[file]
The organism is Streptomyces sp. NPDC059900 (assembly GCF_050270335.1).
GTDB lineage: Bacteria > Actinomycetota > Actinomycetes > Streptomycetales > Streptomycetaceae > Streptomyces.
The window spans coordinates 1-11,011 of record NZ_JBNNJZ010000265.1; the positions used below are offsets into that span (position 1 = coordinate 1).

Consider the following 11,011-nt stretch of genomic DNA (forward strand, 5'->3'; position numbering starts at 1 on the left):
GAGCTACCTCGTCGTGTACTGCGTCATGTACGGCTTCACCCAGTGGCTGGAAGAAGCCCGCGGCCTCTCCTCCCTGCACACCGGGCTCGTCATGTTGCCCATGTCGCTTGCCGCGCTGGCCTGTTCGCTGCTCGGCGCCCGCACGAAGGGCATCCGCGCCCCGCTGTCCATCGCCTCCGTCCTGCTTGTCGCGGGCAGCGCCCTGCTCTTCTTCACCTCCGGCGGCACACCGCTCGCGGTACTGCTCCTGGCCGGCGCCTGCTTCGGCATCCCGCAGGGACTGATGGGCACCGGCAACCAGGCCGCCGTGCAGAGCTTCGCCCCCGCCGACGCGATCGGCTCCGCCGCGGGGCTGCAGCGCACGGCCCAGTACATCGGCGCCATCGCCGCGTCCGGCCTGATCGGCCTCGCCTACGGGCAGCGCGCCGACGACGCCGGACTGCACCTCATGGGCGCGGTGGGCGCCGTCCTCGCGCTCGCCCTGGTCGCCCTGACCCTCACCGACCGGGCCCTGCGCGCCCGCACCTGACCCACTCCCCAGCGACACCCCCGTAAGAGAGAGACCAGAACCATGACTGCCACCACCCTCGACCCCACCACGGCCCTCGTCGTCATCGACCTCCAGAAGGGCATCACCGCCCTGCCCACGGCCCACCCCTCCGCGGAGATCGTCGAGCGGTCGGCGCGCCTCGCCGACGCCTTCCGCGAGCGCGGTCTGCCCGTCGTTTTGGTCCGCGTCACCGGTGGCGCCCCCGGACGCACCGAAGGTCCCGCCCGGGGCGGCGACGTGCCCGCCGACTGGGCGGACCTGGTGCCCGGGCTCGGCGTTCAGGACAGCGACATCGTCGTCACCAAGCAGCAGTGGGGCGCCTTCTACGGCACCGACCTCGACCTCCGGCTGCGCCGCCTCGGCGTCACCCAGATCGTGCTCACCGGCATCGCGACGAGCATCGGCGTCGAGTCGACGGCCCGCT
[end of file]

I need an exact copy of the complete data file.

The organism is Streptomyces sp. NPDC059900 (assembly GCF_050270335.1).
GTDB lineage: Bacteria > Actinomycetota > Actinomycetes > Streptomycetales > Streptomycetaceae > Streptomyces.
The window spans coordinates 1-11,011 of record NZ_JBNNJZ010000265.1; the positions used below are offsets into that span (position 1 = coordinate 1).

Consider the following 11,011-nt stretch of genomic DNA (forward strand, 5'->3'; position numbering starts at 1 on the left):
GAGCTACCTCGTCGTGTACTGCGTCATGTACGGCTTCACCCAGTGGCTGGAAGAAGCCCGCGGCCTCTCCTCCCTGCACACCGGGCTCGTCATGTTGCCCATGTCGCTTGCCGCGCTGGCCTGTTCGCTGCTCGGCGCCCGCACGAAGGGCATCCGCGCCCCGCTGTCCATCGCCTCCGTCCTGCTTGTCGCGGGCAGCGCCCTGCTCTTCTTCACCTCCGGCGGCACACCGCTCGCGGTACTGCTCCTGGCCGGCGCCTGCTTCGGCATCCCGCAGGGACTGATGGGCACCGGCAACCAGGCCGCCGTGCAGAGCTTCGCCCCCGCCGACGCGATCGGCTCCGCCGCGGGGCTGCAGCGCACGGCCCAGTACATCGGCGCCATCGCCGCGTCCGGCCTGATCGGCCTCGCCTACGGGCAGCGCGCCGACGACGCCGGACTGCACCTCATGGGCGCGGTGGGCGCCGTCCTCGCGCTCGCCCTGGTCGCCCTGACCCTCACCGACCGGGCCCTGCGCGCCCGCACCTGACCCACTCCCCAGCGACACCCCCGTAAGAGAGAGACCAGAACCATGACTGCCACCACCCTCGACCCCACCACGGCCCTCGTCGTCATCGACCTCCAGAAGGGCATCACCGCCCTGCCCACGGCCCACCCCTCCGCGGAGATCGTCGAGCGGTCGGCGCGCCTCGCCGACGCCTTCCGCGAGCGCGGTCTGCCCGTCGTTTTGGTCCGCGTCACCGGTGGCGCCCCCGGACGCACCGAAGGTCCCGCCCGGGGCGGCGACGTGCCCGCCGACTGGGCGGACCTGGTGCCCGGGCTCGGCGTTCAGGACAGCGACATCGTCGTCACCAAGCAGCAGTGGGGCGCCTTCTACGGCACCGACCTCGACCTCCGGCTGCGCCGCCTCGGCGTCACCCAGATCGTGCTCACCGGCATCGCGACGAGCATCGGCGTCGAGTCGACGGCCCGCT